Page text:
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When to Use the Emergency Room (ER)
An emergency means you could die if you don’t get care quickly. Or you could be hurt permanently (disabled). Read below to know when to use—and when not to use—an emergency room (also called ER).
Dangers to Your Life
Here are examples of emergencies. These need quick care:
A hard time breathing
Severe chest pain
Suddenly not able to move or speak
Blacking out (fainting)
Dangers of Permanent Injuries
Here are other emergencies. These also need quick care:
Deep cuts or severe burns
An attack by a person or animal
Broken bones, or sudden severe pain and swelling
When It’s an Emergency
If you have an emergency, follow these steps:
1. Go to the Nearest ER
If you can, go to the hospital ER closest to you right away.
If you cannot get there right away, call 911 or your police emergency number.
2. Call Your Primary Care Doctor
Tell your doctor about the emergency. Call within 24 hours of going to the ER. If you cannot call, have someone call for you. Go to your doctor (not the ER) for any follow-up care.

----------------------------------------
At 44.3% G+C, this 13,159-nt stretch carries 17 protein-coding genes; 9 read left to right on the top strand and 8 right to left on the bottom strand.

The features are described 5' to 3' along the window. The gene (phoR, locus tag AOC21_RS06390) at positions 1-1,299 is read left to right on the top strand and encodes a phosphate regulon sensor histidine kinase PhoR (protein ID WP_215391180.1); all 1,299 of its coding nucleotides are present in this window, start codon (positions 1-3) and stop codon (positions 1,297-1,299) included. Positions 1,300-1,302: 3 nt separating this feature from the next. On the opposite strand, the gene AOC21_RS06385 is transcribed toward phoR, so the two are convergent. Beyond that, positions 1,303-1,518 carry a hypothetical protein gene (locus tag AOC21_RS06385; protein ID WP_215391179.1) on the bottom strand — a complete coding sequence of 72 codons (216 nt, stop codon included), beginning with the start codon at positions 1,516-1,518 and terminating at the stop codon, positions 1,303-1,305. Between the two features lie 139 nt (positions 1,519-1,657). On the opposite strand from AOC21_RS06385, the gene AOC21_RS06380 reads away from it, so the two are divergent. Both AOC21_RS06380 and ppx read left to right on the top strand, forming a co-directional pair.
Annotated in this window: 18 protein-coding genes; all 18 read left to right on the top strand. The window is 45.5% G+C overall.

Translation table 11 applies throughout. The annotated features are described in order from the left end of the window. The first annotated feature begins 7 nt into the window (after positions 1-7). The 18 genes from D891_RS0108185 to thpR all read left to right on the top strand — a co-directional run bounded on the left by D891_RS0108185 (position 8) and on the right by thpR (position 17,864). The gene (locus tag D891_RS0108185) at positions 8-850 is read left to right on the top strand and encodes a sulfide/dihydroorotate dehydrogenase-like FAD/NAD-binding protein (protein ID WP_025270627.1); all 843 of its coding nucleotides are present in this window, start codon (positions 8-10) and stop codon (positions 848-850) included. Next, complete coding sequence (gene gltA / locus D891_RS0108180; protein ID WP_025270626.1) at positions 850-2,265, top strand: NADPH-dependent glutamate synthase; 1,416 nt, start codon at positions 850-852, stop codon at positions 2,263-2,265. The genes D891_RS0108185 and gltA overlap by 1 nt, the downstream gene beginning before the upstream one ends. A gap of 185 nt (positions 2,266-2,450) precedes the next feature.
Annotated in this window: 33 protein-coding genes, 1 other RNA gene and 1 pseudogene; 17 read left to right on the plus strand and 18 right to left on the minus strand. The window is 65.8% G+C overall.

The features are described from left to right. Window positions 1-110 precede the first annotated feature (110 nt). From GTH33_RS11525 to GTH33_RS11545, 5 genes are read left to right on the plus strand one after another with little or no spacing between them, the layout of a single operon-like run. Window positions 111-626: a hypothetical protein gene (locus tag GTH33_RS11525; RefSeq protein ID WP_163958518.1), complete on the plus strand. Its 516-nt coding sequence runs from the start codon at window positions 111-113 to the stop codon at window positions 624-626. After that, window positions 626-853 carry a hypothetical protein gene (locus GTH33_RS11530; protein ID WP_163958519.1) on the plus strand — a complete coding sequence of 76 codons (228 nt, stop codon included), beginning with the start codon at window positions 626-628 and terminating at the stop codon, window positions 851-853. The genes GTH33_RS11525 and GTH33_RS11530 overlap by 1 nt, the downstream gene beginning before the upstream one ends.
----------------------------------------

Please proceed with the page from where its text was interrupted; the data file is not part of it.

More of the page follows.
When It’s NOT an Emergency
If a problem is not an emergency, follow these steps:
1. Call Your Primary Care Doctor
If you don’t know the name of your doctor, call your health plan.
If you cannot call, have someone call for you. Your insurance claim may be denied if you go to the ER when it is not an emergency.
2. Follow Instructions
Your doctor will tell you what you should do.
You may be told to see your doctor right away. You may be told to go to the ER. Or you may be told to go to an urgent care center. Follow your doctor’s advice. Then your health plan will pay for the care you receive.